Simple client/server architecture with Docker Compose

This post builds on the previous one to create a simple client/server architecture for a web-app developed with Flask, for the back-end, and RequireJS, for the front-end. These two components will be incapsulated with Docker Compose in order to be ready for deployment.


The web-app is composed by a back-end, made of a main Flask REST service and an additional Blueprint, and a front-end module developed with RequireJS. A Docker module will be created for both the client and the server side of the application.

Docker compose 1

The two will be linked together through Docker Compose and the final user experience will be not affected by this setup.

Docker compose 2

Source code

The source code of all the projects used in this tutorial is available on GitHub: feel free to download, fork and/or star it!

Project URL
Simple Flask UI
Simple Flask Docker Composer

RequireJS client

RequireJS is a JavaScript file and module loader that implements the AMD. The simple client module implemented for this example has a main.js file, that defines the required libraries and starts the component, and an application.js script that implements the business logic of the front-end. The filesystem of the project is shown in the following schema:

simple_flask_ui/ ├── css │ ├── bootstrap.min.css │ ├── select2.min.css │ ├── simple-flask-ui.css │ └── sweet-alert.css ├── html │ └── templates.hbs ├── index.html ├── js │ ├── application.js │ ├── main.js │ └── libs │ └── 3rd Party JavaScript Libraries └── nls └── JavaScript files to implement I18N

As specified in the index.html file, the application loads RequireJS and execute the main.js file:

<script data-main="js/main" src="js/libs/require.js"></script>

This script declares the implemented modules (in paths), loads the required libraries (through the baseUrl), specifies their mutual dependencies (in shim) and starts the application.js module:

require.config({ baseUrl: "js/libs", paths: { application: "../../", APPLICATION: "../application", }, shim: { bootstrap: ["jquery"], backbone: { deps: ["jquery", "underscore"], exports: "Backbone", }, highcharts: ["jquery"], underscore: { exports: "_", }, }, }); require(["APPLICATION"], function (APP) { /* Initiate components. */ var app = new APP(); /* Initiate the application. */ app.init(); });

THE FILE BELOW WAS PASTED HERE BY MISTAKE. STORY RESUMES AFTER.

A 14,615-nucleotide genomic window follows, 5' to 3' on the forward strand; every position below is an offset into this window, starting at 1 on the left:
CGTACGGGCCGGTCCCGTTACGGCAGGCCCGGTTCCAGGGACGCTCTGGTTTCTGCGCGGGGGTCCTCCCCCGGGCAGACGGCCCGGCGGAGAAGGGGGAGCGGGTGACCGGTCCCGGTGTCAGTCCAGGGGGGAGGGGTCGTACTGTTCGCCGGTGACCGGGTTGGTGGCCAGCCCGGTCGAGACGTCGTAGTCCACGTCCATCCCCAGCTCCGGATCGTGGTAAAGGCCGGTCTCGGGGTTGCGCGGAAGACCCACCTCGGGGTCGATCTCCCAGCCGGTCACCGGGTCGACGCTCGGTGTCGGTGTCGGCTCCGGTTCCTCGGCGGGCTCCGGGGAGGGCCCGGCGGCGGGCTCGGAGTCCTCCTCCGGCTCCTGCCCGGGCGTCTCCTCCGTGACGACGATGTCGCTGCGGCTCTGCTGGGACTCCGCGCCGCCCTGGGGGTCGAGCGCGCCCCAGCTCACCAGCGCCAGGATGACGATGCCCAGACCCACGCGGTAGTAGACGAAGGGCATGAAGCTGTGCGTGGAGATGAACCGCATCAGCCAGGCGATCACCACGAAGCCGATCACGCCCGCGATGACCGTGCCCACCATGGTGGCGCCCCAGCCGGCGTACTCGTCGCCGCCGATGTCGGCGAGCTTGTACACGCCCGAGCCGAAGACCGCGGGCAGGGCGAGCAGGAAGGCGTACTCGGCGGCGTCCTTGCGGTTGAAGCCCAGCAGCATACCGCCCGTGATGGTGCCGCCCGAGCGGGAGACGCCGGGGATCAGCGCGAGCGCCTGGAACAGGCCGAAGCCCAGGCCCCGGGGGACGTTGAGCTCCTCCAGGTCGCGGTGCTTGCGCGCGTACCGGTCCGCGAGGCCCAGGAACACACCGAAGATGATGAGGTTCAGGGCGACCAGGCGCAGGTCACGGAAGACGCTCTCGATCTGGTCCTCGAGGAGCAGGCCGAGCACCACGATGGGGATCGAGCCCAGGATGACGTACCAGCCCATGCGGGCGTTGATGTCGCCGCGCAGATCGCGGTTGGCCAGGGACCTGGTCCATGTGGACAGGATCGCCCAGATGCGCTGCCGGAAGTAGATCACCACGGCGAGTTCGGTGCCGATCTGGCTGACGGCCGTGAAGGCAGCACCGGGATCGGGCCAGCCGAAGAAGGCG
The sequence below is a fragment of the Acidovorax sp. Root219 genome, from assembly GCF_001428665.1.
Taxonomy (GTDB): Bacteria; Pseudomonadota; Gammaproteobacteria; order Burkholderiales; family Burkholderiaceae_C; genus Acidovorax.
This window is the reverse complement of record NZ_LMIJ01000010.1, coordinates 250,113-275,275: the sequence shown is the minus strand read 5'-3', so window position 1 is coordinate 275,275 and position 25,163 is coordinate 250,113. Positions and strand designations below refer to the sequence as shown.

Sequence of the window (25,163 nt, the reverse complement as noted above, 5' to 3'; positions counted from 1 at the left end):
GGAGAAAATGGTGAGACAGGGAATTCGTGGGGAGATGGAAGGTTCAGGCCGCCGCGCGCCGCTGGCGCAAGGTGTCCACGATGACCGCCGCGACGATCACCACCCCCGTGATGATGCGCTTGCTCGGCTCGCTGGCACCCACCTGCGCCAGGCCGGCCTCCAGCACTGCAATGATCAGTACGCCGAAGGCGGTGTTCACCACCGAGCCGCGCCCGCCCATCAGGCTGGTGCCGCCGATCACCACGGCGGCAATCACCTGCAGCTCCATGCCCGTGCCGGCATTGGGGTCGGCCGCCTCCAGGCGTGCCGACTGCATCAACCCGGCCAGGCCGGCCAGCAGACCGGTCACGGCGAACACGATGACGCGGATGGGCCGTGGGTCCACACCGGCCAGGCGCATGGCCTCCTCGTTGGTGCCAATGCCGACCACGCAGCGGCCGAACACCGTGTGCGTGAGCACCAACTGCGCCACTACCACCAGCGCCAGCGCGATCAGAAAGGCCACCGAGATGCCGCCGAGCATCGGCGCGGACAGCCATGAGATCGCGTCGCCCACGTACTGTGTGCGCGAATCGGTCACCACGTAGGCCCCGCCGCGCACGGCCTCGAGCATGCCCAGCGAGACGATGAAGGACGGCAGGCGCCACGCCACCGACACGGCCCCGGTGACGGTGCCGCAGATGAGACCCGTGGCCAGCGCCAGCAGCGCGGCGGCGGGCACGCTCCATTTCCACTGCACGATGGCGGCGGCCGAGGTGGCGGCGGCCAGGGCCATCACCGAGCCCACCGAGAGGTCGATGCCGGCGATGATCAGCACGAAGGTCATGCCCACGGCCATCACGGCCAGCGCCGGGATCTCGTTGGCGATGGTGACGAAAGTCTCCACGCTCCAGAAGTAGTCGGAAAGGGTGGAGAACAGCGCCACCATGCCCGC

The application.js module loads a Handlebars template containing an input field and two buttons: the first one will invoke the main REST service, while the second is linked to the Blueprint. The base URL for the AJAX calls has been set to http://localhost:5000/, that is the address exposed by Docker for Flask, as seen in the previous post. The business logic of the front-end is very simple and is described in the schema below:

Docker compose 3

Docker Compose

As per the official documentation "Compose is a tool for defining and running multi-container applications with Docker". The Simple Flask Docker Composer project contains two folders, one with the definition of the front-end Docker image, one for the back-end, and a docker-compose.yml file that tells Docker Compose how to handle the two images. The client side image is built starting from Ubuntu, to which Apache and the source code are then added:

# Create a container from Ubuntu. FROM ubuntu:14.04 # Update Ubuntu repositories. RUN apt-get update # Install Apache. RUN apt-get -y install apache2 # Install unzip. RUN apt-get -y install wget RUN apt-get -y install unzip # Get and unzip sources. RUN wget RUN unzip RUN mv simple_flask_ui-master/ /var/www/html/simple_flask_ui

The final step is the definition of the docker-compose.yml file, in which we specify that there are two volumes called client and server. For each module Docker Compose will run the Docker build:

build: ./server


build: ./client

Each volume specifies which are the ports that need to be exposed: 5000 for the server and 9999 for the client. In addition to that for each volume there is a command instruction specified, that will be executed once Docker Compose is up. Finally, the links directive tells Docker Compose to link the server and the client volumes. The complete docker-compose.yml file is shown below:

server: build: ./server ports: - "5000:5000" command: "/deployment/env/bin/python /deployment/" links: - client client: build: ./client ports: - "9999:80" command: "/usr/sbin/apache2ctl -D FOREGROUND"

Time to build the project:

docker-compose build

and finally run it:

docker-compose up

Once the project is up and running it is possible to visit the UI at the following URL: http://localhost:9999/simple_flask_ui.